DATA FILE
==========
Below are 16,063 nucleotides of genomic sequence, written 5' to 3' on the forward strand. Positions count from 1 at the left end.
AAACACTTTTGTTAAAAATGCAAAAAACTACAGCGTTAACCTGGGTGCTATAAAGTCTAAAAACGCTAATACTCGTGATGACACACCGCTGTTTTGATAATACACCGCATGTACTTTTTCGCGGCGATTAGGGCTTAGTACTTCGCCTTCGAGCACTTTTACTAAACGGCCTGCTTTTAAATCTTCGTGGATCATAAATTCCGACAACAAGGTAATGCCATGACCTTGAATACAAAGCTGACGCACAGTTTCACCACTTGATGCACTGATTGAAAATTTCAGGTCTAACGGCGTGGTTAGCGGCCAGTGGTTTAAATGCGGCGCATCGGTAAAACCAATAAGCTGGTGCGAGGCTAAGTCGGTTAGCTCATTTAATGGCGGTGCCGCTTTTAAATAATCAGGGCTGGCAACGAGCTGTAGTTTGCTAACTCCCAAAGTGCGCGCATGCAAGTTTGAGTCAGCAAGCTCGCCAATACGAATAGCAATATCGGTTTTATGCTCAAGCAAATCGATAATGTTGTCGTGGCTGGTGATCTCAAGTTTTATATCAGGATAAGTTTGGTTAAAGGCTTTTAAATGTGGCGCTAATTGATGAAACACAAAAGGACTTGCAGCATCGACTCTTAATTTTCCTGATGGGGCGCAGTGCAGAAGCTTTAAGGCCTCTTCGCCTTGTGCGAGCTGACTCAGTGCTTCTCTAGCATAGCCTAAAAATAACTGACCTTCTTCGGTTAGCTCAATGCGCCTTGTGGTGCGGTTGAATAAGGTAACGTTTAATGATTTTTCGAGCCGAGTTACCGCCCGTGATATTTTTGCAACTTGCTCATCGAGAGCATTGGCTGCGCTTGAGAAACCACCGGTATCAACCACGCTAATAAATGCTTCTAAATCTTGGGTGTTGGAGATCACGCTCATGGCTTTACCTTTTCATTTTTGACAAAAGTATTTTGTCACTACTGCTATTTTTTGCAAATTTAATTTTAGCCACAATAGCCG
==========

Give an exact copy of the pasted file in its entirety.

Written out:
Below are 16,063 nucleotides of genomic sequence, written 5' to 3' on the forward strand. Positions count from 1 at the left end.
AAACACTTTTGTTAAAAATGCAAAAAACTACAGCGTTAACCTGGGTGCTATAAAGTCTAAAAACGCTAATACTCGTGATGACACACCGCTGTTTTGATAATACACCGCATGTACTTTTTCGCGGCGATTAGGGCTTAGTACTTCGCCTTCGAGCACTTTTACTAAACGGCCTGCTTTTAAATCTTCGTGGATCATAAATTCCGACAACAAGGTAATGCCATGACCTTGAATACAAAGCTGACGCACAGTTTCACCACTTGATGCACTGATTGAAAATTTCAGGTCTAACGGCGTGGTTAGCGGCCAGTGGTTTAAATGCGGCGCATCGGTAAAACCAATAAGCTGGTGCGAGGCTAAGTCGGTTAGCTCATTTAATGGCGGTGCCGCTTTTAAATAATCAGGGCTGGCAACGAGCTGTAGTTTGCTAACTCCCAAAGTGCGCGCATGCAAGTTTGAGTCAGCAAGCTCGCCAATACGAATAGCAATATCGGTTTTATGCTCAAGCAAATCGATAATGTTGTCGTGGCTGGTGATCTCAAGTTTTATATCAGGATAAGTTTGGTTAAAGGCTTTTAAATGTGGCGCTAATTGATGAAACACAAAAGGACTTGCAGCATCGACTCTTAATTTTCCTGATGGGGCGCAGTGCAGAAGCTTTAAGGCCTCTTCGCCTTGTGCGAGCTGACTCAGTGCTTCTCTAGCATAGCCTAAAAATAACTGACCTTCTTCGGTTAGCTCAATGCGCCTTGTGGTGCGGTTGAATAAGGTAACGTTTAATGATTTTTCGAGCCGAGTTACCGCCCGTGATATTTTTGCAACTTGCTCATCGAGAGCATTGGCTGCGCTTGAGAAACCACCGGTATCAACCACGCTAATAAATGCTTCTAAATCTTGGGTGTTGGAGATCACGCTCATGGCTTTACCTTTTCATTTTTGACAAAAGTATTTTGTCACTACTGCTATTTTTTGCAAATTTAATTTTAGCCACAATAGCCG